Q&A: Mike Tomlin
Mike Tomlin (Wickerham/Getty Images)
Mike Tomlin (Wickerham/Getty Images)

Posted Dec 22, 2009


The Steelers' coach talks about signing Joey Galloway and Jared Retkofsky, and how Troy Polamalu could possibly play this week, among other topics (minus the fluff).

Mike Tomlin, Coach, Pittsburgh Steelers

Greg Warred was placed on IR with an ACL injury. He’s been replaced by Jared Retkofsky. Jared snapped for us for quite a bit of the season last year, through the playoffs and in the Super Bowl, so it’s fortunate for us that a guy like that is available with that kind of experience, but also the experience that comes with being a part of this thing and being in our locker room and kind of knowing how we do business. Also we placed Limas Sweed on the reserve list, non-football illness/injury list, which will end his season. He’s been replaced by Joey Galloway. He’s a guy I have a background with, some familiarity with, having worked with him in the past, but also more recently we explored the potential of signing Joey last off-season. Of course, he went off to New England. He was available to us. He’s a veteran player whose resume speaks for itself. He’s one of those unique guys in that he’s in great physical condition for a seasoned veteran. He can run. He’s done just about all there is to do in this business other than win in the post-season, which is what he told me, so hopefully he can provide a little energy and spirit for us in that regard, some veteran-savvy leadership in a position that’s been depleted a bit.

Looking at the injuries coming out of the game, Mike Wallace has a knee laceration or contusion that may limit him at the top of the week. Hines (Ward) may have experienced a minor setback with his hamstring injury that’s probably definitely going to limit him in the early part of the week. We’ll evaluate him on a day-to-day basis. Rashard Mendenhall has a hip contusion that’s probably going to limit him at the top part of the week. Brett Keisel has a stinger. Troy (Polamalu) is getting his MRI today. I was hopeful that I would have some information for you by the time I came in here, but as you’ve seen in recent weeks I don’t always get what I want. We’ll update you when we get that information. The rest of the things appear to be minor bumps and bruises.

(On the Baltimore Ravens) A lot of times familiarity doesn’t breed comfort. It doesn’t breed comfort in a matchup such as this. They are who they are. Ray Rice kind of makes them go. Running and receiving, we’ve got to contend with him better than we did the last time. Joe Flacco continues to get better and better in terms of leading them from the quarterback position. Derrick Mason is Derrick Mason – his usual body of work. Defensively, the key element of it is (Terrell) Suggs is back in action and we didn’t face him the last time. We know what a game-changing football player that guy is. That’s going to be a significant change in terms of preparing to play these guys, particularly in and around the line of scrimmage from a run-game standpoint and from a protection-of-our-quarterback standpoint, because this guy lines up in a variety of places, does a lot of things extremely well, and really a lot of what you do starts with identifying where he is and what he’s capable of. Ray Lewis is still playing at a high level; Jarret Johnson and the other cast of characters, (Haloti) Ngata, (Kelly) Gregg. Like I said, familiarity doesn’t necessarily make you comfortable, but we’re excited about our opportunity.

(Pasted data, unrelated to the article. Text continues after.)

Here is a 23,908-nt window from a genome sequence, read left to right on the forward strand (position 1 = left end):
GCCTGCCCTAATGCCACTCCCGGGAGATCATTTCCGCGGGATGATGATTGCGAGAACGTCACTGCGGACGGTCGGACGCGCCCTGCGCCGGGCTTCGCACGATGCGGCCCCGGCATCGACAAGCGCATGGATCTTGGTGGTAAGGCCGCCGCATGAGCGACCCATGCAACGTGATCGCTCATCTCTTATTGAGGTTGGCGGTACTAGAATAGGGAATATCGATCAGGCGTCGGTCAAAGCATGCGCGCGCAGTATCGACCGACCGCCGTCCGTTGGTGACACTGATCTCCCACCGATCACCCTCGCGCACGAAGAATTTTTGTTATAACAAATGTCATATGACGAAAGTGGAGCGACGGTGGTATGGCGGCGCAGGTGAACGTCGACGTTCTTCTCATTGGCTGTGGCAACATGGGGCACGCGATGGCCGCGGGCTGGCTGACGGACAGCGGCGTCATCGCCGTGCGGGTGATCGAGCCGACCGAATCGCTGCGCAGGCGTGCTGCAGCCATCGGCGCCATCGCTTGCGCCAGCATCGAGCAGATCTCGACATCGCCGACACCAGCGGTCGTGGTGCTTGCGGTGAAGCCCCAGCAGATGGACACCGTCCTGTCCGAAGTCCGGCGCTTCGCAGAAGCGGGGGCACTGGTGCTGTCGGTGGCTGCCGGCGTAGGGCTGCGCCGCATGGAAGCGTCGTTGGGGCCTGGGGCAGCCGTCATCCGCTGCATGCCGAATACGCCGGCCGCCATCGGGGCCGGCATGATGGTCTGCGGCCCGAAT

Q: What’s wrong with Limas? Do you anticipate Galloway being your fourth guy?

A: I think it’s appropriate right now that we say very little in regard to his personal issues. I will say this: It’s a non-football illness. He has our full support. Anything else I say will be in regards to protecting his privacy. Joey, really, whether or not he’s a fourth wideout, or an active fifth wideout, or an inactive wideout, really depends on the speed in which he learns our football as we proceed through the week. He’s in the building right now working on those very issues. He’s played a little bit of football. It wouldn’t surprise me if he is capable of learning what to do.

Q: If Troy’s MRI is positive, is it possible he plays this week?

A: It is. The results of his MRI are going to dictate what direction we take, like it has in recent weeks. We eagerly await those results.

Q: Do you anticipate changes in the secondary?

A: We’re analyzing that as we put together this plan. I think each week the matchup that you’re given dictates a lot of what you do. A week ago we played Green Bay and their signature’s multiple wide receiver sets; of course their tight end is a big-time vertical threat. Baltimore likes to bring in an extra offensive lineman or tight end and fullback and things of that nature. So a lot of the decisions we make in terms of people that we utilize will be based on the nature of the matchup and what we anticipate them doing.

Q: Have you gotten a lot of feedback on the onside kick?

A: I don’t look for feedback. I just try to win football games. My eight-year-old asked me what I was thinking. Other than that, I make no apologies. I try to get a feel of the flow of the game, try to decipher potentially how it can unfold and how can I increase my team’s chances of winning. What I told you after the game really was the thought process, really, in the latter part of the third all the way through the fourth quarters that I felt like both offenses were capable of moving the football. Making that decision to kick the onside kick started first and foremost with a belief that we could get the football – LEGALLY. We weren’t able to do that. Even if we weren’t able to do that with four minutes and some change left to go in the game, if we were not able to stop them, I felt we’d have significant amount of time to navigate down the field. Now, that process, that thought process of mine, was geared toward them maybe kicking a field goal and being up by one and us having to kick a field goal to win, not necessarily with those guys scoring a touchdown, which of course is what they did.

Q: Based on that thinking and what has happened recently, do you adjust how you feel on what it’s going to take on offense to win a game anymore because you’ve given up more on defense?